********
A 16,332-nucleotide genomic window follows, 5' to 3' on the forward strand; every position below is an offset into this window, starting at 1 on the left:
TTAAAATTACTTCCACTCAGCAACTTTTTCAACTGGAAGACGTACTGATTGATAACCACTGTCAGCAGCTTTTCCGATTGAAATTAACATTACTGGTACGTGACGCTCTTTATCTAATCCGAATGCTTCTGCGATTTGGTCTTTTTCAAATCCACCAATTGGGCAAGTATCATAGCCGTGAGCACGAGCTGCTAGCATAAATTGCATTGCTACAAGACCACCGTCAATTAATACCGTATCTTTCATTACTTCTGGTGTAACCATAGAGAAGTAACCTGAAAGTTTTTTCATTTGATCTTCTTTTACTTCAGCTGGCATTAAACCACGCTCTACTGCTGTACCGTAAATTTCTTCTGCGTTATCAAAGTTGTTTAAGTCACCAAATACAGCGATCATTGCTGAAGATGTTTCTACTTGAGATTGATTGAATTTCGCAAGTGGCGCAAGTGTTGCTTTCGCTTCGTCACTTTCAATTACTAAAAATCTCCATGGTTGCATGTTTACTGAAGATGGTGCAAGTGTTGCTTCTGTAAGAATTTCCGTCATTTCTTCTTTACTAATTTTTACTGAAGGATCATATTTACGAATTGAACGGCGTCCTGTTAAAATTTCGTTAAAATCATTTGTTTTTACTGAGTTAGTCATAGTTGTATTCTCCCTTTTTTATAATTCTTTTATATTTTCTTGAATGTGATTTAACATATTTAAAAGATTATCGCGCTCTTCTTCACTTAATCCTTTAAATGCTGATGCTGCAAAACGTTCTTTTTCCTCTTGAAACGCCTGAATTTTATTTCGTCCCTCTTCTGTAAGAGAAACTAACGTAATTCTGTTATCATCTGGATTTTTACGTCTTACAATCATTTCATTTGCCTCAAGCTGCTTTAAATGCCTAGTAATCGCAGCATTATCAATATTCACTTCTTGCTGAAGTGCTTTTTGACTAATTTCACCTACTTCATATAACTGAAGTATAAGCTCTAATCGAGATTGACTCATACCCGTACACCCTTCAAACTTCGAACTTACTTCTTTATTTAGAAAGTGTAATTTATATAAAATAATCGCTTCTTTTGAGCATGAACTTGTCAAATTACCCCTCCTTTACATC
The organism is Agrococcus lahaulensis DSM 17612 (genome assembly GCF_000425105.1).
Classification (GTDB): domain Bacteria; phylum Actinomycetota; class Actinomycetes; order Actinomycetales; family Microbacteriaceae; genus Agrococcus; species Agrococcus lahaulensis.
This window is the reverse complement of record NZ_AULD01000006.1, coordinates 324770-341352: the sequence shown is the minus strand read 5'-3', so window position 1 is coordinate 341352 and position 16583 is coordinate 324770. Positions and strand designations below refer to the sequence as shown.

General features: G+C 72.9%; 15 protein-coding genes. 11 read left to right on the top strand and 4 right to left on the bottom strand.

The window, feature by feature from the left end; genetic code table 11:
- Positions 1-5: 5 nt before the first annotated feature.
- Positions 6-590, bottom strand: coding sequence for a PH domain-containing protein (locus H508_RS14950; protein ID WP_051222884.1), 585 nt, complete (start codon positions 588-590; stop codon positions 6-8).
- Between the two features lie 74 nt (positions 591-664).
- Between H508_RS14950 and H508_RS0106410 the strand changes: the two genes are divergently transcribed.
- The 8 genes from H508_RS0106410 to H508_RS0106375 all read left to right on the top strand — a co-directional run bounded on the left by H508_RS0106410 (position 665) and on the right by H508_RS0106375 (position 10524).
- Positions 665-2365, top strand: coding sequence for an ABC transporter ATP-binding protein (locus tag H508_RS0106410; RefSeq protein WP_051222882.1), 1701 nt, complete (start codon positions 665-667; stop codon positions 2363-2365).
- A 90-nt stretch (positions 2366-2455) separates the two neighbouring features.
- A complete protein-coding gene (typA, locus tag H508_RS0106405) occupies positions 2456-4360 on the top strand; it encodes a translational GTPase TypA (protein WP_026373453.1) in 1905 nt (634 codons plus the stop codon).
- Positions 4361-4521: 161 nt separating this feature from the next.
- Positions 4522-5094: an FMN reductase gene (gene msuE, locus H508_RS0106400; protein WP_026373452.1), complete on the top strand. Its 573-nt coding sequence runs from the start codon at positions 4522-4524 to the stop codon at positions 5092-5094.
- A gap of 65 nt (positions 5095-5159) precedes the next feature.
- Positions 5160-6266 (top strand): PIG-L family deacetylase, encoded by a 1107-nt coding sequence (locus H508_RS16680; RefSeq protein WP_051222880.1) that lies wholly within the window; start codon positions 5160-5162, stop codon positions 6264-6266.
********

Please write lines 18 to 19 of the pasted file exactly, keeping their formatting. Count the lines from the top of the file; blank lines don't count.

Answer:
- A gap of 65 nt (positions 5095-5159) precedes the next feature.
- Positions 5160-6266 (top strand): PIG-L family deacetylase, encoded by a 1107-nt coding sequence (locus H508_RS16680; RefSeq protein WP_051222880.1) that lies wholly within the window; start codon positions 5160-5162, stop codon positions 6264-6266.